Here I would like to thank our UN system partners in the regional hubs for their collaboration and welcoming us with open arms. Specifically, I want to thank UNICEF for providing multifaceted support as well as space to meet our temporary needs in Panama; the World Food Programme for their generosity in housing us in Cairo; and the UN Economic and Social Commission for Asia and the Pacific for their cooperation in Bangkok.
I would also like to thank all the governments for their generous support. We have received contributions from Benin, Finland, Gabon and Mauritania and pledges to the one-time cost from Egypt, Kazakhstan, Senegal, Seychelles, Sudan and Uganda. I would also like to thank the Government of Senegal for the offer of premises rent-free, Panama for support with setting up premises and financial support to the regional hub, and Slovakia for the offer of premises, rent and maintenance free.
I would also like to thank my dear UNFPA colleagues for all the work they have done to make this transition go smoothly. You carried a heavy load in 2008 and your efforts are deeply appreciated. I also thank the members of the Executive Board for your continuous guidance and support.
As we set up our regional offices, we are focused on staying connected. We are using the latest technology for cost effectiveness and efficiency, such as employing regional websites, knowledge-sharing platforms, and new web-based video and telephone technology.
Right now, colleagues in New York, in the Sub-Regional Office in Jamaica and in the Regional Office in South Africa can talk to each other toll-free as if they were in the same building, and this will eventually cover the whole Fund. Our new video conferencing system also keeps us connected at minimal cost, especially considering the savings in travel. But I would also like to assure you that UNFPA Regional Directors will continue to attend all Executive Board meetings, and desk officers at headquarters will provide liaison and quick response services for each region.
During the past few years, we have undertaken a major management initiative to make the organization fit for higher performance. For UNFPA, effective management underpins our effectiveness as an organization. Because we are focused on accountability and results, we have improved communications, accounting, oversight, monitoring and evaluation, and put in place tighter controls to prevent fraud.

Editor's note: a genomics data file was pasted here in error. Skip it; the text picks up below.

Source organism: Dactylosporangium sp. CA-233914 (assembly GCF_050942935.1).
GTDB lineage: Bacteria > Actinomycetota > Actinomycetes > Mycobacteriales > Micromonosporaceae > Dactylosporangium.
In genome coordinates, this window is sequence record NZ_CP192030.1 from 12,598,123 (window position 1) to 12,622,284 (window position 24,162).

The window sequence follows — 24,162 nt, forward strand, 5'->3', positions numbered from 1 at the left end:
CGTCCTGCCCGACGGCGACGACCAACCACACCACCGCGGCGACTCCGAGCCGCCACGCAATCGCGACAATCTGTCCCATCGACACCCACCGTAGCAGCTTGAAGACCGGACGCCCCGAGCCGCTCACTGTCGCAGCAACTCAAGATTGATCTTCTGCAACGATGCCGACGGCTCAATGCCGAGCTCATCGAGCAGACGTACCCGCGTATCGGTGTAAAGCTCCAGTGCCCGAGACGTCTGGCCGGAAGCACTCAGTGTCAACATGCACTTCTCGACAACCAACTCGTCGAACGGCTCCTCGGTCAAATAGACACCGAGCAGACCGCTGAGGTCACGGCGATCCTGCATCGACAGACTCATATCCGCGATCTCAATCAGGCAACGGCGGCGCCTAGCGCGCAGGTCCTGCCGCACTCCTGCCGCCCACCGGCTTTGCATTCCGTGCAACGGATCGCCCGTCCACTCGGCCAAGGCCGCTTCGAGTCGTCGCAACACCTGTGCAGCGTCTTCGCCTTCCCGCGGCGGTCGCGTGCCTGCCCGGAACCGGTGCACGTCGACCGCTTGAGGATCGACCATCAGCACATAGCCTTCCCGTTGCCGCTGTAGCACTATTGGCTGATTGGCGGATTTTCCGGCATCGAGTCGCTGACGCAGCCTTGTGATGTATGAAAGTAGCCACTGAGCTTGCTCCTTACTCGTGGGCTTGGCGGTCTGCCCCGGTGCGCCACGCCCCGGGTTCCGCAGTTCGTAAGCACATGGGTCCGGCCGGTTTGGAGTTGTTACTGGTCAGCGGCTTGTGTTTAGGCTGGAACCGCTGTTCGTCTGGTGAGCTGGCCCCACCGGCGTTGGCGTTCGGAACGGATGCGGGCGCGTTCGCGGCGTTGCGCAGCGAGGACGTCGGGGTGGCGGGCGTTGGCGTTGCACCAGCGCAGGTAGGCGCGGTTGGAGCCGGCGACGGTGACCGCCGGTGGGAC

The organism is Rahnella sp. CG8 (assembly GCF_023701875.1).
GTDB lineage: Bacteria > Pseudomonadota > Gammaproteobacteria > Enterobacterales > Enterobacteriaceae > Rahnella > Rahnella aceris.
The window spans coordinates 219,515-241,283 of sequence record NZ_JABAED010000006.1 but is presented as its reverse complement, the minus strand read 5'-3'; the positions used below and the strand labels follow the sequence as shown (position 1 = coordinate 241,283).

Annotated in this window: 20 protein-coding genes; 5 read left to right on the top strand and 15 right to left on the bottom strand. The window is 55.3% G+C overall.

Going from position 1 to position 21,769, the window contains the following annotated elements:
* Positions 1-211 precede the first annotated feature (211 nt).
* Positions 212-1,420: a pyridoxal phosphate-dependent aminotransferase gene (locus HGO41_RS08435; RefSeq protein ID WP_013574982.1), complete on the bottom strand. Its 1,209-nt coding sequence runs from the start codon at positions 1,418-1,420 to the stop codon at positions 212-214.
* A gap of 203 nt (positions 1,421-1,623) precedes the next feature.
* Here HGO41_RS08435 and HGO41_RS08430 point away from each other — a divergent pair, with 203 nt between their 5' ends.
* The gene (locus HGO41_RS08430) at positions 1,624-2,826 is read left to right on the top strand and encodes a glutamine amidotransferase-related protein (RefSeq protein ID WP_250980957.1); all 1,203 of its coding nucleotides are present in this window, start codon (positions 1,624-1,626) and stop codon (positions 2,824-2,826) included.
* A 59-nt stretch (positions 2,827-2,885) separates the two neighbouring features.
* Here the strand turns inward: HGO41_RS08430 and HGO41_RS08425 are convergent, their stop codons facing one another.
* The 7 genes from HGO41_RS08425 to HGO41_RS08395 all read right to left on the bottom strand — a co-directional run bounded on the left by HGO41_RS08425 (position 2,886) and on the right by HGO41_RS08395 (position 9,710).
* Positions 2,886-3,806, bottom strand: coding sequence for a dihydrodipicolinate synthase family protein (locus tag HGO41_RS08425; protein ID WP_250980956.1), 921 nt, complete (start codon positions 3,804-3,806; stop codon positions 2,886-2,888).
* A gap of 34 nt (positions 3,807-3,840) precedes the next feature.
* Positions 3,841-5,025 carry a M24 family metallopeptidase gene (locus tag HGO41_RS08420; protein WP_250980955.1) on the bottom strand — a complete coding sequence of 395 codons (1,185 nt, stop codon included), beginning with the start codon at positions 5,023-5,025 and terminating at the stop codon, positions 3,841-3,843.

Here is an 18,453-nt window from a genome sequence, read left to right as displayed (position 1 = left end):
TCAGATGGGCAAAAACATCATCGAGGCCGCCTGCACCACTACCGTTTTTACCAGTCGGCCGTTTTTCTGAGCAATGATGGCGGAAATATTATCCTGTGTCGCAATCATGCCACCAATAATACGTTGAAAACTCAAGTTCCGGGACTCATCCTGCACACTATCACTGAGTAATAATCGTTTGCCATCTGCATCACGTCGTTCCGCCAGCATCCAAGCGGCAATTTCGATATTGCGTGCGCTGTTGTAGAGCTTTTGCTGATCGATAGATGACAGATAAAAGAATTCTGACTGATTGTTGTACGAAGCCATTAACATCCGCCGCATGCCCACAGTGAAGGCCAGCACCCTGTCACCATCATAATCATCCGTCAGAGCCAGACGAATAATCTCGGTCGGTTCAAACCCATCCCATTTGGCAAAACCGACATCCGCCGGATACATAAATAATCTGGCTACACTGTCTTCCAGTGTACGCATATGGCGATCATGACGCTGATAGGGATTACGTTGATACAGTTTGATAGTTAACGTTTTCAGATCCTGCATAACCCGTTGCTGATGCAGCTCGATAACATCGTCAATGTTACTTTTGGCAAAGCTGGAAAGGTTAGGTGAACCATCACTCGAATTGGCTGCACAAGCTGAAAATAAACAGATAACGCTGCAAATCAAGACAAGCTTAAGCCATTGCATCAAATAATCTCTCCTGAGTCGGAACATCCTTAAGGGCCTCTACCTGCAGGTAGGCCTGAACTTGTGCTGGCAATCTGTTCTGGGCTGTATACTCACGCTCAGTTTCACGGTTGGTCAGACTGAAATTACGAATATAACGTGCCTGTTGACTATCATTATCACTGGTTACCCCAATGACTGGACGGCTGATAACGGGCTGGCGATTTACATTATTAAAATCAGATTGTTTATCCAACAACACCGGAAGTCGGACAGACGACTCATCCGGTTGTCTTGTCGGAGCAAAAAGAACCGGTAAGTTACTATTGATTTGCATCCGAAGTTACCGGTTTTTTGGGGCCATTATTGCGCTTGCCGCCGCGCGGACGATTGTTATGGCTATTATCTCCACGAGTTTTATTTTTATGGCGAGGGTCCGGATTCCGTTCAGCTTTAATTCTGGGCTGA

Our budgeting system is results-based and explicitly links funds expended to results achieved. Our oversight is robust with internal and external audits and an independent Audit Advisory Committee. We know we still have a way to go for excellence in national execution but with your support we will together reach our goal. And in 2009 specifically, we are going to ensure that a line of sight can be drawn from individual performance to office performance to the UNFPA Strategic Plan.
Because professional knowledge is acquired and replaced faster than ever, we are investing in continuous learning and training. An updated approach to human resources is now in line with the Strategic Plan and focuses on preparing a global team to meet the challenges ahead. For more information, we have placed brochures on UNFPA management reforms at the back of the room.
Like the rest of the United Nations, UNFPA is faced with increasing risk and threats to staff. In response, we are taking concrete steps to strengthen staff safety and security. We have added posts and increased investments to focus on the security of UNFPA operations and premises. We have taken unprecedented measures to ensure safety and security of locally recruited staff. And we have established regional security advisers in several regions. As Kemal said yesterday, it all comes with a cost but the lives of our colleagues are worth it all.
This afternoon, we shall brief you on the development of the UNFPA evaluation policy. Tomorrow afternoon, during the joint segment, Mari Simonen will update you on progress made in complying with audits. And next Monday, during the joint meeting of the Executive Boards, I will provide an update on progress made in harmonizing business practices among UN funds and programmes. There is much more to say on the progress in the support provided to countries for censuses, as well as other areas, but this will have to wait for the annual session in June.
Finally, I would now like to turn to the financial situation of UNFPA. Last year the provisional core contributions from donor Governments totaled $430 million, an increase of more than $10 million from the previous year. It was however $50 million less than expected, due to unfavourable exchange rates coinciding with late payments from some major donors. The non-core contributions income was around $300 million, an increase of $50 million from 2007.
Five of our 20 major donors have given us multi-year pledges aligned with our Strategic Plan (Belgium, Ireland, the Netherlands, Norway, and the United Kingdom) and Switzerland has pledged for two years. We urge you to keep these commitments in spite of financial difficulties.
We also look forward to more multi-year pledges, as well as payments early in the year in order for us to plan our activities on the ground. For 2009, we do not foresee any decrease; several donors have already pledged increases. Together with the leadership from you in the Executive Board, we need to – and can – make sure that our resources are also protected in 2010 and 2011.
I thank all donors for your confidence and trust in UNFPA. We recognize that keeping these commitments will not be easy as national economies face the continuing impact of a global recession. But we have confidence that investments in development will be maintained and even bolstered to promote a full recovery and protect the wo